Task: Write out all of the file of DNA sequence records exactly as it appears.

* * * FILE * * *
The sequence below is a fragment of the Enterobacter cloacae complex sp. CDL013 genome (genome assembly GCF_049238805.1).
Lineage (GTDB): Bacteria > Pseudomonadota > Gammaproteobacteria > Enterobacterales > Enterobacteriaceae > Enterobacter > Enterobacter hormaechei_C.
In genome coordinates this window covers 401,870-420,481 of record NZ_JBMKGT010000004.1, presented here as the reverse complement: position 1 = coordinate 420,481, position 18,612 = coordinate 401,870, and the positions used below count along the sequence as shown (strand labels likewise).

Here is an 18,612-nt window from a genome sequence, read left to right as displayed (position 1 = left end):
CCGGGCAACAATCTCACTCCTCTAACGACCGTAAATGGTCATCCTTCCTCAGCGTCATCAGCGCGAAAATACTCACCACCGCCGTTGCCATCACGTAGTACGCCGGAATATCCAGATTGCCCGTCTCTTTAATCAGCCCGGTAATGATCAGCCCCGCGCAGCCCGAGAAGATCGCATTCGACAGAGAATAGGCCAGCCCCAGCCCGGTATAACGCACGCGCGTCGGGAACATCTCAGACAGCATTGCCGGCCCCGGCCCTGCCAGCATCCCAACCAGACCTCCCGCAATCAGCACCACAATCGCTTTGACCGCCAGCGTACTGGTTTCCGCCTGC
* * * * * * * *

The sequence below is a fragment of the Enterobacter cloacae complex sp. CDL013 genome (genome assembly GCF_049238805.1).
Lineage (GTDB): Bacteria > Pseudomonadota > Gammaproteobacteria > Enterobacterales > Enterobacteriaceae > Enterobacter > Enterobacter hormaechei_C.
In genome coordinates this window covers 401,870-420,481 of record NZ_JBMKGT010000004.1, presented here as the reverse complement: position 1 = coordinate 420,481, position 18,612 = coordinate 401,870, and the positions used below count along the sequence as shown (strand labels likewise).

Here is an 18,612-nt window from a genome sequence, read left to right as displayed (position 1 = left end):
CCGGGCAACAATCTCACTCCTCTAACGACCGTAAATGGTCATCCTTCCTCAGCGTCATCAGCGCGAAAATACTCACCACCGCCGTTGCCATCACGTAGTACGCCGGAATATCCAGATTGCCCGTCTCTTTAATCAGCCCGGTAATGATCAGCCCCGCGCAGCCCGAGAAGATCGCATTCGACAGAGAATAGGCCAGCCCCAGCCCGGTATAACGCACGCGCGTCGGGAACATCTCAGACAGCATTGCCGGCCCCGGCCCTGCCAGCATCCCAACCAGACCTCCCGCAATCAGCACCACAATCGCTTTGACCGCCAGCGTACTGGTTTCCGCCTGC